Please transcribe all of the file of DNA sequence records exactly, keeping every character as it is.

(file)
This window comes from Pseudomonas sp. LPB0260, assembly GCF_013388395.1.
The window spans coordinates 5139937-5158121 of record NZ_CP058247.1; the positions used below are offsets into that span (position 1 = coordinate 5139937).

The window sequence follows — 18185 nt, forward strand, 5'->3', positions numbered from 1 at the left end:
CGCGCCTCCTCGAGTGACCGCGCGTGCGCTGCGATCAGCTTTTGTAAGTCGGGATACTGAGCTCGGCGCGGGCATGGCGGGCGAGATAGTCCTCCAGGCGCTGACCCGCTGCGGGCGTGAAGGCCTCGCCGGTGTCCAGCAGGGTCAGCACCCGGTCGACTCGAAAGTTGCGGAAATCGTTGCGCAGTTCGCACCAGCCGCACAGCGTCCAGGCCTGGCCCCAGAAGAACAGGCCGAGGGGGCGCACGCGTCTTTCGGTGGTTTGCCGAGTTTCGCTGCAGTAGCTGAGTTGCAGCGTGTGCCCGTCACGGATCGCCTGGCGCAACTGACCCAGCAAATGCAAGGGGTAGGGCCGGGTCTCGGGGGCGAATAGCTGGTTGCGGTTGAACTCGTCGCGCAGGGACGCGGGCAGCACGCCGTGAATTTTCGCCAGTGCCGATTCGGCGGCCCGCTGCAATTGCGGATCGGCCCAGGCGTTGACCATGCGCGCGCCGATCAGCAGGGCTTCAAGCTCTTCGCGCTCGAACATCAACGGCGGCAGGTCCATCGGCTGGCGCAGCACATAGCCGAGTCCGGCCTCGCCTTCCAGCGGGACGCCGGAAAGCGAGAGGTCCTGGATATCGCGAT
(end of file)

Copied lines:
This window comes from Pseudomonas sp. LPB0260, assembly GCF_013388395.1.
The window spans coordinates 5139937-5158121 of record NZ_CP058247.1; the positions used below are offsets into that span (position 1 = coordinate 5139937).

The window sequence follows — 18185 nt, forward strand, 5'->3', positions numbered from 1 at the left end:
CGCGCCTCCTCGAGTGACCGCGCGTGCGCTGCGATCAGCTTTTGTAAGTCGGGATACTGAGCTCGGCGCGGGCATGGCGGGCGAGATAGTCCTCCAGGCGCTGACCCGCTGCGGGCGTGAAGGCCTCGCCGGTGTCCAGCAGGGTCAGCACCCGGTCGACTCGAAAGTTGCGGAAATCGTTGCGCAGTTCGCACCAGCCGCACAGCGTCCAGGCCTGGCCCCAGAAGAACAGGCCGAGGGGGCGCACGCGTCTTTCGGTGGTTTGCCGAGTTTCGCTGCAGTAGCTGAGTTGCAGCGTGTGCCCGTCACGGATCGCCTGGCGCAACTGACCCAGCAAATGCAAGGGGTAGGGCCGGGTCTCGGGGGCGAATAGCTGGTTGCGGTTGAACTCGTCGCGCAGGGACGCGGGCAGCACGCCGTGAATTTTCGCCAGTGCCGATTCGGCGGCCCGCTGCAATTGCGGATCGGCCCAGGCGTTGACCATGCGCGCGCCGATCAGCAGGGCTTCAAGCTCTTCGCGCTCGAACATCAACGGCGGCAGGTCCATCGGCTGGCGCAGCACATAGCCGAGTCCGGCCTCGCCTTCCAGCGGGACGCCGGAAAGCGAGAGGTCCTGGATATCGCGAT